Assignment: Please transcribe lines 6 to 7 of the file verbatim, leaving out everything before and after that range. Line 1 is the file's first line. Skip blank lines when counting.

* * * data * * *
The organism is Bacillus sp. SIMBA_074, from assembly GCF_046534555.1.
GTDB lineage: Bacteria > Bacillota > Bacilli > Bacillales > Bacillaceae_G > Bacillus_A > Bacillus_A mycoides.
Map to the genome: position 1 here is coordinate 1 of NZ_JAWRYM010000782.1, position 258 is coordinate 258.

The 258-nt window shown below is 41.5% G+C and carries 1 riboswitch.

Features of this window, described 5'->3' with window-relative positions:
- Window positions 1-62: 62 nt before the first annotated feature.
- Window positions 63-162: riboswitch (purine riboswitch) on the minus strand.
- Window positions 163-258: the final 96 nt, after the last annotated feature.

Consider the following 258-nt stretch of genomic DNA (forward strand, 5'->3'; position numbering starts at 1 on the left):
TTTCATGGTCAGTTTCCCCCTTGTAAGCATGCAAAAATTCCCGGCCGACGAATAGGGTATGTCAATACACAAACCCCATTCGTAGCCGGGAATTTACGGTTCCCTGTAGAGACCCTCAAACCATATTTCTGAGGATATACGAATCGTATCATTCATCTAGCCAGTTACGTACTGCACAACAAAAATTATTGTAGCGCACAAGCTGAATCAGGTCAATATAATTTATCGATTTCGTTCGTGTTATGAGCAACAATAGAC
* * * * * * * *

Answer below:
- Window positions 1-62: 62 nt before the first annotated feature.
- Window positions 63-162: riboswitch (purine riboswitch) on the minus strand.